Talks

  • From Dyck paths to standard Young tableaux. Brandeis Combinatorics Seminar, March 17, 2017.
    • In what ways can we add extra structure or restrictions to Dyck paths and standard Young tableaux to yield equinumerous sets? Perhaps the most famous answer is the bijection between Dyck paths of semilength n and standard Young tableaux of shape (n,n). In this talk we will present two newer answers. In particular, we will attach a connected matching to each ascent in our Dyck paths and give a bijection from these structures to all standard Young tableaux. Also, we will give a bijection between Dyck paths without singleton ascents and standard Young tableaux of flag shape.
  • Catalan numbers and generating functions. Center for Women in Mathematics, Smith College, February 16, 2017.
    • Catalan numbers are one of the most ubiquitous sequences in enumerative combinatorics. They appear as the solution of hundreds of counting problems. Why are so many different objects enumerated by the same sequence of numbers? In this talk, we will start to answer this question by looking at their simple generating function.
  • Combinatorics of Orthogonal Polynomials and Enumeration of Young Tableaux. Alg/Comb/Geom Seminar, Smith College, October 25, 2016.
    • We will introduce the combinatorial theory of orthogonal polynomials developed by Viennot (1985) and Flajolet (1980) and then see how it can be applied to the enumeration of skew Young tableaux with at most three rows. In particular, a sequence is the moment sequence for some orthogonal polynomials if and only if it enumerates Motzkin paths with certain weights. In the simple unweighted case, the polynomials are a variant of the Chebyshev polynomials. We will use insights from the combinatorial theory of orthogonal polynomials to give a combinatorial enumeration of skew Young tableaux with at most three rows and fixed skew part as a linear combination of Motzkin numbers. We obtain a simple combinatorial proof of a refinement of earlier results. This follows work by Zeilberger (2006), Regev (2009), Sen-Peng Eu (2010) and Jong Hyun Kim (2011).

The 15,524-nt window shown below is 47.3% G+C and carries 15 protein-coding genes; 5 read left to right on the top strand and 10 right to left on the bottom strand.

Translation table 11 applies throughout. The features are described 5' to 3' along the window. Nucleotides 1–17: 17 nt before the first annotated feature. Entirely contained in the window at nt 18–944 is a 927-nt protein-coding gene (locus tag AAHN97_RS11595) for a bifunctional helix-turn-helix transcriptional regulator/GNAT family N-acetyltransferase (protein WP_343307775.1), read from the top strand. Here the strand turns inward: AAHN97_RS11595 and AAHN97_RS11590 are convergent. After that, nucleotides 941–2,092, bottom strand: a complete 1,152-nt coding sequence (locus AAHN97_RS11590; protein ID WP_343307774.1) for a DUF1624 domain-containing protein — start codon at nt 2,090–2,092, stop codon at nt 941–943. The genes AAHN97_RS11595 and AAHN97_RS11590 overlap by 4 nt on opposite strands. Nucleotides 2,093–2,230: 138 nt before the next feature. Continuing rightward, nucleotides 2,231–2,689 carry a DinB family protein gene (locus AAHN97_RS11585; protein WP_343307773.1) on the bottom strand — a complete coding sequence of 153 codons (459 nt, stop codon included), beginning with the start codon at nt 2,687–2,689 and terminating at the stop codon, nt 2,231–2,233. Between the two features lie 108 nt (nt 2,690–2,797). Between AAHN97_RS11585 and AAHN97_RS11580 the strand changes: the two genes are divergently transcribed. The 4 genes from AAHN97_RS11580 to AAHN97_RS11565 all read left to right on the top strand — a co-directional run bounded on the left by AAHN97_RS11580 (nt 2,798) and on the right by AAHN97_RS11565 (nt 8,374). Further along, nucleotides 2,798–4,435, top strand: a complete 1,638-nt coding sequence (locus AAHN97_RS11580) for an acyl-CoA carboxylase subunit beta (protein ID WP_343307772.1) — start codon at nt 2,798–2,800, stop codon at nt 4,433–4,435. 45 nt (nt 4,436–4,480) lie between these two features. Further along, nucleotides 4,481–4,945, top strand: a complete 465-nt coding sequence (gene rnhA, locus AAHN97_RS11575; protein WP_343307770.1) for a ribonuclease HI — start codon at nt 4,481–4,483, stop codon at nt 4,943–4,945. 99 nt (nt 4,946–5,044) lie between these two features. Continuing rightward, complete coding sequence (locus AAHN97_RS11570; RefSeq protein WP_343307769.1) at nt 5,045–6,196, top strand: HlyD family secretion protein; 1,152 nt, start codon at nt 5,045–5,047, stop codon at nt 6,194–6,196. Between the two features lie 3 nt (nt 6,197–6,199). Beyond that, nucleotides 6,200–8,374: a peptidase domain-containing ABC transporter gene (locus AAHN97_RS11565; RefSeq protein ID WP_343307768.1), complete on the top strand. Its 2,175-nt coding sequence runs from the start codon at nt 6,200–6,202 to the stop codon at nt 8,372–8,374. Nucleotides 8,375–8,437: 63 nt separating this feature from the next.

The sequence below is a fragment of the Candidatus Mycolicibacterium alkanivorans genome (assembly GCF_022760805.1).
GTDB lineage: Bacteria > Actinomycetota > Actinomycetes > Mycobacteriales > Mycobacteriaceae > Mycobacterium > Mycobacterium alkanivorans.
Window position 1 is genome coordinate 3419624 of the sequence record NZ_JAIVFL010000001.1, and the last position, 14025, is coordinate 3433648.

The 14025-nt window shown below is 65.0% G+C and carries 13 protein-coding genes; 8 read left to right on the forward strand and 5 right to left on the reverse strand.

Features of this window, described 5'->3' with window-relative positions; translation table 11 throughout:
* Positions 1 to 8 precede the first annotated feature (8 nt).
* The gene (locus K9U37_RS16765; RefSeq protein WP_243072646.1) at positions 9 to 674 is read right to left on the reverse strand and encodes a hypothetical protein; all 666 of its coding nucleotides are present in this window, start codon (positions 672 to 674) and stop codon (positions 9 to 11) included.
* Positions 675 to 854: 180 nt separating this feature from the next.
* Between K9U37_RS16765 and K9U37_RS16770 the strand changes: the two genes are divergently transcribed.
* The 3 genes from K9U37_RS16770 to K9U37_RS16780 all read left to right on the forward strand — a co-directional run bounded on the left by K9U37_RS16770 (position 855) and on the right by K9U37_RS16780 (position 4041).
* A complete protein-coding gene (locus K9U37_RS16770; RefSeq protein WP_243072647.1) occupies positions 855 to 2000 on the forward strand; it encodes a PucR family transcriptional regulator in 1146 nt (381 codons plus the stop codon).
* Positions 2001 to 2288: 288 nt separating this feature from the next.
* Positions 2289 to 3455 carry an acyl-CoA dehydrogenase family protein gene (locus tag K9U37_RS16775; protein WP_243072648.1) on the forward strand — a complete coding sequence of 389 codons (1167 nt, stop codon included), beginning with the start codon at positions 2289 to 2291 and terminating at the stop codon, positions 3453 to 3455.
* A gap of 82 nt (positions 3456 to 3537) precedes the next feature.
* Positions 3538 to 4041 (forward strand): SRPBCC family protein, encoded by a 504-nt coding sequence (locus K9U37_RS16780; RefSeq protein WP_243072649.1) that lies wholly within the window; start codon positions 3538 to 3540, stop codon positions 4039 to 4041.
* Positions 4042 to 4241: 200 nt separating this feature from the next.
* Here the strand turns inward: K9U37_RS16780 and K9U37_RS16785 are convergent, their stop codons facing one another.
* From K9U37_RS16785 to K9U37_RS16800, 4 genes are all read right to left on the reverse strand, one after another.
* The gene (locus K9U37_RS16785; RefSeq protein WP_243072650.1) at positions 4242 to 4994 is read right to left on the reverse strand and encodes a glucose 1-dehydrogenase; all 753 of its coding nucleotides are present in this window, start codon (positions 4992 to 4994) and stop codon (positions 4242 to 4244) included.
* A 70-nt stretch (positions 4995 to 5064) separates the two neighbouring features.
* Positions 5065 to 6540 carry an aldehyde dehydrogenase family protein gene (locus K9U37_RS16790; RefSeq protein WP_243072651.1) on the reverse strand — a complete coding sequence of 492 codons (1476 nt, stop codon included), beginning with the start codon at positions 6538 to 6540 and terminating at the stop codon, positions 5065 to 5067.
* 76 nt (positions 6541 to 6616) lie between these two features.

• Orthogonal polynomials, lattice paths, and skew Young tableaux. PhD Defense, July 14, 2016.
    • We give two applications of the combinatorial theory of orthogonal polynomials developed by Viennot and Flajolet.
      Motzkin paths are in bijection with Young tableaux with at most three rows. We want to extend this to skew Young tableau. Regev conjectured (2009), and Zeilberger proved (2006) that when the skew part is (2,1), the number of skew Young tableaux of fixed size is a difference of two Motzkin numbers. Sen-Peng Eu showed (2010) that for any fixed skew part and total size, the number can be written as a linear combination of Motzkin numbers. Jong Hyun Kim found (2011) an explicit formula for this general case which had an unexpected connection with the Chebyshev polynomials. We use insights from the combinatorial theory of orthogonal polynomials to give a combinatorial proof for skew-reduced Young tableau. The regular skew case follows. Moreover, we obtain a refinement of previous known formulas.
      We will then discuss the classic Chung-Feller theorem for flawed Dyck paths, and an analog for flawed Motzkin paths by Eu, Liu, and Yeh (2002). Their result states that the number of flawed Motzkin paths of length $n$ with a fixed number of flaws can be expressed as a linear combination of Motzkin numbers. We will give a generalization that unifies the classic Chung-Feller theorem and the Motzkin path analog. Using orthogonal polynomials again, we will give a combinatorial interpretation for the coefficients in these linear combinations of Motzkin numbers.
  • Skew Young tableaux with at most three rows, Chebyshev polynomials, and Motzkin paths. Dartmouth Combinatorics Seminar, April 14, 2016.
    • Amitai Regev showed in 1981 that standard Young tableaux with at most three rows are enumerated by Motzkin numbers. More recently, he conjectured that the number of skew Young tableaux with at most three rows and skew shape (2,1) is given by a difference of two Motzkin numbers. Zeilberger proved this conjecture in 2006. In 2010, Sen-Peng Eu showed that the number of skew standard Young tableaux with at most three rows and any fixed skew part can be expressed as a linear combination of Motzkin numbers. Jong Hyun Kim found an explicit formula using Chebyshev polynomials in 2011. We will give a generalization and a combinatorial proof that explains the connection to Chebyshev polynomials by interpreting them in terms of restricted Motzkin paths and then applying a bijection to skew standard Young tableaux with at most three rows.